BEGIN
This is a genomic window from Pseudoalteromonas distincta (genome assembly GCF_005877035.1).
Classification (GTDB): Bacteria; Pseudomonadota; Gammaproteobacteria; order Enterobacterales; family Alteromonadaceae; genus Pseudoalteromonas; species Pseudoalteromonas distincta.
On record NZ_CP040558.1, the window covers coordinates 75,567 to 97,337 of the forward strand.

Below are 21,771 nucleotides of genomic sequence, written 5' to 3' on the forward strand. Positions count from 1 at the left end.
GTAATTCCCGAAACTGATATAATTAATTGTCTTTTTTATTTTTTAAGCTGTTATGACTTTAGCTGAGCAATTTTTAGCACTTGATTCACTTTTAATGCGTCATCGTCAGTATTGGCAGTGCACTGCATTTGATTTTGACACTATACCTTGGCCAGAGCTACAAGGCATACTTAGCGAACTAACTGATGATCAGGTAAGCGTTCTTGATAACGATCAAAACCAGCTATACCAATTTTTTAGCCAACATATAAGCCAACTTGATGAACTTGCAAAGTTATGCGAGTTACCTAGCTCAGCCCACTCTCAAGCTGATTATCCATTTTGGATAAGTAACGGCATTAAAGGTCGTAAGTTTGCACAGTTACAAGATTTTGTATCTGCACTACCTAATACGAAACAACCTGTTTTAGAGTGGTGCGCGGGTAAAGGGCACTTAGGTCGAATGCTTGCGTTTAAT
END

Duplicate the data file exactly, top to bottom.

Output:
This is a genomic window from Pseudoalteromonas distincta (genome assembly GCF_005877035.1).
Classification (GTDB): Bacteria; Pseudomonadota; Gammaproteobacteria; order Enterobacterales; family Alteromonadaceae; genus Pseudoalteromonas; species Pseudoalteromonas distincta.
On record NZ_CP040558.1, the window covers coordinates 75,567 to 97,337 of the forward strand.

Below are 21,771 nucleotides of genomic sequence, written 5' to 3' on the forward strand. Positions count from 1 at the left end.
GTAATTCCCGAAACTGATATAATTAATTGTCTTTTTTATTTTTTAAGCTGTTATGACTTTAGCTGAGCAATTTTTAGCACTTGATTCACTTTTAATGCGTCATCGTCAGTATTGGCAGTGCACTGCATTTGATTTTGACACTATACCTTGGCCAGAGCTACAAGGCATACTTAGCGAACTAACTGATGATCAGGTAAGCGTTCTTGATAACGATCAAAACCAGCTATACCAATTTTTTAGCCAACATATAAGCCAACTTGATGAACTTGCAAAGTTATGCGAGTTACCTAGCTCAGCCCACTCTCAAGCTGATTATCCATTTTGGATAAGTAACGGCATTAAAGGTCGTAAGTTTGCACAGTTACAAGATTTTGTATCTGCACTACCTAATACGAAACAACCTGTTTTAGAGTGGTGCGCGGGTAAAGGGCACTTAGGTCGAATGCTTGCGTTTAAT